The problem for the MPS is its incapable of retaining its own good practice and simply relies on committed individuals who bring about periodic change. Once these individuals leave the service, the good practice leaves with them and the the MPS simply returns to its default structural setting of institutionalised racism policing practice.

And if one looks at the racism as a disease, for which radical antiracist antibiotics are needed, then the MPS only ever took one third of its required prescription. As a result infection has returned and bceome much more virulent.

As a result, we are bound to repeat history, there are bound to be many more victims, there are bound to be many more deaths and London will surely see, the fire next time.
#Justice4MarkDuggan #BlackLivesMatter #No JusticeNoPeace 

Friday, 28 July 2017

#Justice4Rashan Family statement. Please share.

Rashan Charles 20 yrs old. 
Thursday 27th July 2017
The Charles family are sad to announce that our beloved Rashan Charles sadly passed away in the early hours of Saturday 22nd July 2017. 
The circumstances of his death are tragic and as a family we are understandably deeply distressed. We would be grateful if you could respect our need for privacy at this difficult time.
We are keen to consult and support organisations, as well as individuals, that have undergone similar experiences and we do appreciate all support we receive in return. 
However, at this time we ask that all parties respect our current approach in the aftermath of this tragic event. We are speaking and meeting directly with the independent investigators (IPCC), allowing reasonable time for meaningful progress.
1. Be assured we are determined to get answers as to how and why this fatality occurred.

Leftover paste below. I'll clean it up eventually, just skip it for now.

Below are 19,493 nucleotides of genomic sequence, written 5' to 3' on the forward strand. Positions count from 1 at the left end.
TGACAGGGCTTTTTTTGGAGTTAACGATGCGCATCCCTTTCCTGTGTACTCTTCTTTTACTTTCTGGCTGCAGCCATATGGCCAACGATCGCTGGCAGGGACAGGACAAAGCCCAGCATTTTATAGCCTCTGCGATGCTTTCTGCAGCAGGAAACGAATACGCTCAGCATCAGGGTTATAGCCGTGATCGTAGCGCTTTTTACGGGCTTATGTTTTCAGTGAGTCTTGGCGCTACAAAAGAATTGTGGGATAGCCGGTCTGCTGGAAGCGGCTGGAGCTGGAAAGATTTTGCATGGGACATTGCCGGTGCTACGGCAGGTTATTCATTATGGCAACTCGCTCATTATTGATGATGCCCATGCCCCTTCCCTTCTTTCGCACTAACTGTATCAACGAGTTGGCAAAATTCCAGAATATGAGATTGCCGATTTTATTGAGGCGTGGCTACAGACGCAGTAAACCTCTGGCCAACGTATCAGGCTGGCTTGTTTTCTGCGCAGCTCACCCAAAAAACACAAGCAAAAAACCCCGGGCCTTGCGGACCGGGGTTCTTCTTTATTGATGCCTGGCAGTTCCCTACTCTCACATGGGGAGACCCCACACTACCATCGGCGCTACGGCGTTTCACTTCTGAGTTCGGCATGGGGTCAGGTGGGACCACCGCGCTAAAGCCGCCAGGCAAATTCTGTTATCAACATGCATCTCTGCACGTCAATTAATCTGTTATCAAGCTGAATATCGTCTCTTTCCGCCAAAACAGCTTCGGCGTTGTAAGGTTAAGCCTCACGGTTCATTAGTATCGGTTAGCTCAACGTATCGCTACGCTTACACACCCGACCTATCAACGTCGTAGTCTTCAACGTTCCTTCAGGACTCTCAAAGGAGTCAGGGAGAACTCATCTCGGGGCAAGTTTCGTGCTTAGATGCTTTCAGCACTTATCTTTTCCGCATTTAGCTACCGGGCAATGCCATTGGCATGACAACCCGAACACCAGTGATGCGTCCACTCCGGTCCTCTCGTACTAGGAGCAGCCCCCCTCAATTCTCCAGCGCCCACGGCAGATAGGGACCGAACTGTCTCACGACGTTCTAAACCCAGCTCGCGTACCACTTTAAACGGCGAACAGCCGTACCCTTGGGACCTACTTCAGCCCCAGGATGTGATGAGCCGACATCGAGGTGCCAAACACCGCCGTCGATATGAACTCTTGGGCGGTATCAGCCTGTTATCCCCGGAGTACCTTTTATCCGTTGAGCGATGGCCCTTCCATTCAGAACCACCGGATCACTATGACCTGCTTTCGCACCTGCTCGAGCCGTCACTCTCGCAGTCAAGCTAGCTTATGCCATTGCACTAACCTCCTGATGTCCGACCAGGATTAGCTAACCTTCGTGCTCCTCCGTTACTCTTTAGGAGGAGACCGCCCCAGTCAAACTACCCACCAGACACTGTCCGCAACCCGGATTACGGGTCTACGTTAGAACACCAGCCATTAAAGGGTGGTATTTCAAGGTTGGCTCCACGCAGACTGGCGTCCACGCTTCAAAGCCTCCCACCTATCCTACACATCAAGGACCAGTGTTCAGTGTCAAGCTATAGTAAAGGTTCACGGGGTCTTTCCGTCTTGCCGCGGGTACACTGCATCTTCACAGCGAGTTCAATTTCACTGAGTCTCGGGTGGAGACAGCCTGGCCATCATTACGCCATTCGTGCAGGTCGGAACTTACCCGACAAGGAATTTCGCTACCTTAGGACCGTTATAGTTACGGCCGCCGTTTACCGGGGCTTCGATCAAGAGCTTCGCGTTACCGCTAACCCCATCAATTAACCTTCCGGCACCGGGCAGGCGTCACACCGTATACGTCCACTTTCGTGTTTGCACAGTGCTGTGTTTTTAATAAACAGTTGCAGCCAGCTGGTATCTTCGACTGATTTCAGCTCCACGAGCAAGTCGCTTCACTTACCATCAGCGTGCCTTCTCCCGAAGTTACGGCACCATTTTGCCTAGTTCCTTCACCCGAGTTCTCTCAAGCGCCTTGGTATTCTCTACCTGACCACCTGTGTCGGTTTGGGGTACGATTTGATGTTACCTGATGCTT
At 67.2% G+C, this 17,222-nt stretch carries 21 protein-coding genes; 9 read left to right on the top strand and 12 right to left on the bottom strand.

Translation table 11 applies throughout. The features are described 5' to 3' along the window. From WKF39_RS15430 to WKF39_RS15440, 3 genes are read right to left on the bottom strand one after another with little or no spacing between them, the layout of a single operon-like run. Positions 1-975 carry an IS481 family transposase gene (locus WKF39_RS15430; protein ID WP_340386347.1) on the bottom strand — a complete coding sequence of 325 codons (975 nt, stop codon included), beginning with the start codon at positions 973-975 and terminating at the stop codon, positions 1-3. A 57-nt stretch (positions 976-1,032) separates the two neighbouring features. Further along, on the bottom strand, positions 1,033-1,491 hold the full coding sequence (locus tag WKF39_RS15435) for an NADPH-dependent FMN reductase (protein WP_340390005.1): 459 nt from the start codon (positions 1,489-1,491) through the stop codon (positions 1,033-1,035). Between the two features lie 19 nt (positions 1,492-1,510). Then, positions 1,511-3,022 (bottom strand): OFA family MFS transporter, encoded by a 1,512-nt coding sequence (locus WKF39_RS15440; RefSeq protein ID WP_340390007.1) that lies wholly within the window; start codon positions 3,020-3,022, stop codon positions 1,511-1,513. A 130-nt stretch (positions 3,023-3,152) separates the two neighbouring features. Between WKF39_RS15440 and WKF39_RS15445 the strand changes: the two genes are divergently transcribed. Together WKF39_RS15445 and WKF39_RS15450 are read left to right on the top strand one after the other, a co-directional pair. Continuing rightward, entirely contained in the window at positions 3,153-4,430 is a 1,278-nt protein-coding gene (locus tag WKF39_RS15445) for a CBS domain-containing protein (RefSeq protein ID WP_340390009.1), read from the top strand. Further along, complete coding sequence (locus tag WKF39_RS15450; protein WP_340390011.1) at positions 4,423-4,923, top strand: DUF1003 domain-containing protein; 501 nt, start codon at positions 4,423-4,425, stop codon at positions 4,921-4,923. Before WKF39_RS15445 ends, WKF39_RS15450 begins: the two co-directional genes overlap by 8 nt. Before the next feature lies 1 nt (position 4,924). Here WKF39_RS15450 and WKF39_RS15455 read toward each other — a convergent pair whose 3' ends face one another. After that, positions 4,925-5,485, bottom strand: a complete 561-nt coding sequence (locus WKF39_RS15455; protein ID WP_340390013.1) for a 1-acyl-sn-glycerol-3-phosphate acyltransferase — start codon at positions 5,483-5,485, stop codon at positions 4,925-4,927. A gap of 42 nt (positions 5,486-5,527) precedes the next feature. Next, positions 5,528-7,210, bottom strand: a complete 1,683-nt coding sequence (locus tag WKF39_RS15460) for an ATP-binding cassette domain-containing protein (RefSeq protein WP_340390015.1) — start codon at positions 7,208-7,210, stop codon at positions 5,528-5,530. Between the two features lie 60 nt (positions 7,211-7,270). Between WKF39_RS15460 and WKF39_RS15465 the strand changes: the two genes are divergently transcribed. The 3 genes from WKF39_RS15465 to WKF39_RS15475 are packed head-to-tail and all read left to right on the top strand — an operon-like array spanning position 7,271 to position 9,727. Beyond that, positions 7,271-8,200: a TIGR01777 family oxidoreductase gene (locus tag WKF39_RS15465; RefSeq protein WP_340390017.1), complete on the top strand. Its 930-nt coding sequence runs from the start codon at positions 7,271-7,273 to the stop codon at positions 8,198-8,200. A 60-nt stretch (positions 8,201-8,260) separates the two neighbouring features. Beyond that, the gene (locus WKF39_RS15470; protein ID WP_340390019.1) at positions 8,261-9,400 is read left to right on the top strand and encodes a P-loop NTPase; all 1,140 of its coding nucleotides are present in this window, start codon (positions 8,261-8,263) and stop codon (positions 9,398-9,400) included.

2. We will achieve this by acting within the law, and ensure there is individual and organisational accountability.
3. We will not be deterred and we will use every lawful method available to achieve these ends.
We appreciate all support, but any hostile actions or other events, at this stage, that may risk detracting from our current co-operative engagement with the Independent Police Complaints Commission and Metropolitan Police is unwelcome.

The Charles Family

Tuesday, 25 July 2017

Interview on Sarah Reed on RT.

"She wasn't deemed psychotic & was punished when she had episodes" @LeeJasper as inquest finds Sarah Reed's death was down to care failings. 

#Justice4SarahReed #SayHerName #BlackLivesMatter 

Sarah Reed Guardian Article

Marylyn Reed Mother of Sarah 

"Those who failed Sarah Reed must be held to account #Justice4SarahReed Black women face deep levels of oppression. My latest Guardian article.

Friday, 21 July 2017

Sarah Reed Campaign for Justice: An avoidable death.

20th July 2017.

Justice for Sarah Reed begins with health and prison services being held accountable for deaths in custody.
#SarahRead #SayHerName #BlackLivesMatter.


Sarah Reed, a young black woman with a history of mental illness, detained on remand in a single occupancy cell in the healthcare unit of Holloway Women's Prison, was found dead on 11th January 2016. The prison has since been closed. Sarah’s illness was precipitated by the premature death of her six-month-old daughter in 2003, when she and her partner were dispatched from a children's hospice with their deceased baby wrapped in a quilt to find an undertaker. Sarah's mental health deteriorated as a consequence of this trauma. She was also the victim of a vicious assault by a Metropolitan Police Officer, PC James Kiddie in 2012. He was subsequently charged, convicted and dismissed from the police force. This incident further exacerbated Sarah's condition, as did her arrest for an alleged assault whilst defending herself against a sexual attacker in a secure mental health unit.